Mylène Ouellet – Abolitionist on Fire

One of the blogs I find myself returning to again and again is My Face Is on Fire. Mylène Ouellet is the force behind its creation – she states, “I like to poke around and see how much of the issues surrounding (the ethics of consumerism) are (mis)represented in the mainstream media.”  Watch out, media, you are being scrutinized!  A recent post blasted yet another celeb for promoting a non-vegan burger that she admitted to eating. Not only is Mylène a tremendous worker for the cause of abolitionism, she is an intelligent and dedicated human being that has deep respect for animal life as is in evidence in the following interview:

What is your vegan history?  Your abolitionist history?

I spent too, too many years — around a dozen — as a lacto-vegetarian participating in various online “veg*an” discussion forums before going vegan. Although I actually spent many of those years living animal-product-free, I only consider myself to have been vegan a little short of three years, since just after my father died.

Sometime in early 2007, I’d started listening to Bob and Jenna Torres’ Vegan Freak Radio podcast and unlearned a lot of what I’d had drilled into me about veganism the years I’d spent as a non-vegan shuffling various animal products in and out of my diet while convincing myself that I was making ethical choices. Bob and Jenna were the first two vegans I’d ever heard discussing veganism as anything other than a “personal choice.” I’d spent years hearing vegans being dismissed as “extremist” in these online communities where vegans having the audacity to talk about veganism were often chided for hurting others’ feelings by suggesting that consuming dairy or eggs (or using any other animal product) was wrong. Hearing Bob and Jenna’s podcast was an absolute relief.  It was the first time I’d ever heard anyone presenting veganism as the absolute least we can do if we’re serious about the rights and interests of nonhuman animals, and they did it in this matter-of-fact way that made veganism sound normal and the consumption and use of nonhuman animals sound extremist.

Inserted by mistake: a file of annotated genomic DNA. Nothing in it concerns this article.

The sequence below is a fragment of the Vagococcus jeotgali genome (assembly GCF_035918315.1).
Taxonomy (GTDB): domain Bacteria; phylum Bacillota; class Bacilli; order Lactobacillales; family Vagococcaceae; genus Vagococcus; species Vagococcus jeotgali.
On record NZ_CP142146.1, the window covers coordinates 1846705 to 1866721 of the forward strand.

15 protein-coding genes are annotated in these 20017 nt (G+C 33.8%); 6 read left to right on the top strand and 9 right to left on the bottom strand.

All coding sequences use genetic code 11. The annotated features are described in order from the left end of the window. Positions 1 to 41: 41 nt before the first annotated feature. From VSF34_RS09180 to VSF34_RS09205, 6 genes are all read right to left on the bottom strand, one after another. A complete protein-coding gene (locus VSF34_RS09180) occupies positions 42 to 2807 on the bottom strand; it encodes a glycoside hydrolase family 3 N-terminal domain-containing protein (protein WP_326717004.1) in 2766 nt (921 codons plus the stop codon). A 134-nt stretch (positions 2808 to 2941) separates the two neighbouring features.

Vegan Freak Radio and the Vegan Freak Forums were also where I first learned about Gary L. Francione.  His abolitionist approach to animal rights had the sort of clarity that left me sorry that I’d spent so many years with such muddled thinking. Reading Prof. Francione’s work is what cemented my decision to go — and stay! — vegan and it convinced me that I needed to take things one step further by using my blog to talk to others about veganism.

Do you live with any companion animals? History with nonhuman animals?

I currently live with three cats.  Zeus and Sophie were adopted as kittens almost 10 years ago.  Friends were fostering them for a local shelter, along with their mother, who’d been abandoned pregnant in an apartment by tenants who’d skipped out on their rent. I had been thinking of introducing another cat to the household and when I met the kittens, I fell in love with both.  I had only planned to adopt one, but Sophie had problems with her eyes and I had been told that there was a chance that she would be killed, since it decreased the likelihood of her adoption (her eyes teared constantly — something eventually misdiagnosed as fused tear ducts).